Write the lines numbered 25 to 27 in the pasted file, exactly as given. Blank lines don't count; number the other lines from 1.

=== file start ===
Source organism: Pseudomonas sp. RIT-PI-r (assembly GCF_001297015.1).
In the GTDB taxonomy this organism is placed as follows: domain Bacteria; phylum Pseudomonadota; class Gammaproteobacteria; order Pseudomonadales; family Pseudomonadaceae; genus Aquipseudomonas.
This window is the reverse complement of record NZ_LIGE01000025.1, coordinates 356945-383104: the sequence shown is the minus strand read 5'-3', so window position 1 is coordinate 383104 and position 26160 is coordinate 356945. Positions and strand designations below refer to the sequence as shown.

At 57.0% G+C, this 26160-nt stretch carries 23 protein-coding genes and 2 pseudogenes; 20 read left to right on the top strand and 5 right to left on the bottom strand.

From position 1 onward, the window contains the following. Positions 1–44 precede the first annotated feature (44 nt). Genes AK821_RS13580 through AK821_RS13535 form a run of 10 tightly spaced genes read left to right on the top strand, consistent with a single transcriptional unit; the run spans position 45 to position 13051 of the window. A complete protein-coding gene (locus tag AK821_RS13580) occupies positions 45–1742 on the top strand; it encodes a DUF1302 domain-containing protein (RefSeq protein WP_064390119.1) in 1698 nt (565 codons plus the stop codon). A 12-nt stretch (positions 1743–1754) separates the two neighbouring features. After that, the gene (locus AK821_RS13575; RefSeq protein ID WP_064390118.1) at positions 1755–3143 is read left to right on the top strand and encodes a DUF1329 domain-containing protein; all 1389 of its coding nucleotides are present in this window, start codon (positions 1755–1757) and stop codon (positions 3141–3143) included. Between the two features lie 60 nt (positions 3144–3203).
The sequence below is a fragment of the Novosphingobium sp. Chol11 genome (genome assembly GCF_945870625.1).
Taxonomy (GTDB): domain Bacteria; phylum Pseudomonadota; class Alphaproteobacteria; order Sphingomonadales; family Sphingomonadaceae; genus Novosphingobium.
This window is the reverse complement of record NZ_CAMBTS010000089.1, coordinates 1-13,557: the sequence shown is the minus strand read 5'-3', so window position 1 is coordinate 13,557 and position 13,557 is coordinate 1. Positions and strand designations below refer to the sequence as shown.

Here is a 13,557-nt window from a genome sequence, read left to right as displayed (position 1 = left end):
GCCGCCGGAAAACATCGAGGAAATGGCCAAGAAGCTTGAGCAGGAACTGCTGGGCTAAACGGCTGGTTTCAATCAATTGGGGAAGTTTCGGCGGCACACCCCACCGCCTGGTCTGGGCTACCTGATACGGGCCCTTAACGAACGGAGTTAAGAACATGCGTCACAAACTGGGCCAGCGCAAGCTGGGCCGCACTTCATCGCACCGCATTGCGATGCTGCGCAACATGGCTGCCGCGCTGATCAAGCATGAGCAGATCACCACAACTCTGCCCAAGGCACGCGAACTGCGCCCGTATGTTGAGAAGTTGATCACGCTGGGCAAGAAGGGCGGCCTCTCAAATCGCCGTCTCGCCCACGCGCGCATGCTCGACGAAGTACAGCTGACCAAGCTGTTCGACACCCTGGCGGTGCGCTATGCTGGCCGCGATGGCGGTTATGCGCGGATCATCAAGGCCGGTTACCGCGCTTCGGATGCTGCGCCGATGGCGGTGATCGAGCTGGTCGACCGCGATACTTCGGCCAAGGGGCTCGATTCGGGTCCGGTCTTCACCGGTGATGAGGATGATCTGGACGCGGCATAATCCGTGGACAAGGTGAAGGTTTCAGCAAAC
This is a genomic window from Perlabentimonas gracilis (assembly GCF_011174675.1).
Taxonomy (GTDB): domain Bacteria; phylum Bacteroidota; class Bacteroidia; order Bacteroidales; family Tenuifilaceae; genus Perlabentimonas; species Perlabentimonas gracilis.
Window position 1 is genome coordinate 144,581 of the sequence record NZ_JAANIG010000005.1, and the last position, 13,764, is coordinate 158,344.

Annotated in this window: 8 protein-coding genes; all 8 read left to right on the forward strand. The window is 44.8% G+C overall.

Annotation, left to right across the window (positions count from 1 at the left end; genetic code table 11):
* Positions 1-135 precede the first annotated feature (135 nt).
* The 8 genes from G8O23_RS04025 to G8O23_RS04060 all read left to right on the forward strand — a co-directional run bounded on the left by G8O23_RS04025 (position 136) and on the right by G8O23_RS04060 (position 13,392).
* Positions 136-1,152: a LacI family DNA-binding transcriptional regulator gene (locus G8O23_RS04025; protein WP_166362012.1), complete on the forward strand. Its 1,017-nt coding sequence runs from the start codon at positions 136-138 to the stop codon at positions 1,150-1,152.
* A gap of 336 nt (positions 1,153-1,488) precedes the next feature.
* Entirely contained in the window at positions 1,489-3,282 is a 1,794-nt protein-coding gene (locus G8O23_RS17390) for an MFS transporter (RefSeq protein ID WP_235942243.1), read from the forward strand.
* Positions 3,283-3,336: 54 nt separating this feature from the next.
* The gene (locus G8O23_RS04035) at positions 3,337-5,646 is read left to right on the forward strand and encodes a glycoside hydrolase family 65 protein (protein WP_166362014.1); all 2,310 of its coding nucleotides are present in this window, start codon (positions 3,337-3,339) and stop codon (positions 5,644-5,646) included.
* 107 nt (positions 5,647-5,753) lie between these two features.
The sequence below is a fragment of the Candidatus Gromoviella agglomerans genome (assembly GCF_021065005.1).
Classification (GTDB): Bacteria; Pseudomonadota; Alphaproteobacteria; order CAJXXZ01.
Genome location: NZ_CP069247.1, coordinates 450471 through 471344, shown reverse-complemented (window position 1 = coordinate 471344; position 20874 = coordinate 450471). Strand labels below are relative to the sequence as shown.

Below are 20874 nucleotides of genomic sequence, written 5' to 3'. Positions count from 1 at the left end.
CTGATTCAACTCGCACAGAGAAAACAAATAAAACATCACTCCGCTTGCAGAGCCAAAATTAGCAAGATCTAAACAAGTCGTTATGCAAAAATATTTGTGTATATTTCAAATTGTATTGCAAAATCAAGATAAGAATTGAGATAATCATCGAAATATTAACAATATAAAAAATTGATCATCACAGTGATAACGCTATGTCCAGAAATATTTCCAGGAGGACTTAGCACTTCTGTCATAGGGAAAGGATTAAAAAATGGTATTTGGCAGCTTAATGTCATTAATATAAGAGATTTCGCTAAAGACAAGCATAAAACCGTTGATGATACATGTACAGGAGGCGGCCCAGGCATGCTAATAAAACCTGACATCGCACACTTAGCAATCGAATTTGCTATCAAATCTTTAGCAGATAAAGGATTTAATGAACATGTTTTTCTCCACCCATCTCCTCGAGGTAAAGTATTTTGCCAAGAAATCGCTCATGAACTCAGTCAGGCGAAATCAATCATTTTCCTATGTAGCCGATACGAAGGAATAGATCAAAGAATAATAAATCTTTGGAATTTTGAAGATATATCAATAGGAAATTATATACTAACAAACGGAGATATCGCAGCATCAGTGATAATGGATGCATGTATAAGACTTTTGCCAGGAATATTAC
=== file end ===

Classification (GTDB): Bacteria; Pseudomonadota; Alphaproteobacteria; order CAJXXZ01.
Genome location: NZ_CP069247.1, coordinates 450471 through 471344, shown reverse-complemented (window position 1 = coordinate 471344; position 20874 = coordinate 450471). Strand labels below are relative to the sequence as shown.

Below are 20874 nucleotides of genomic sequence, written 5' to 3'. Positions count from 1 at the left end.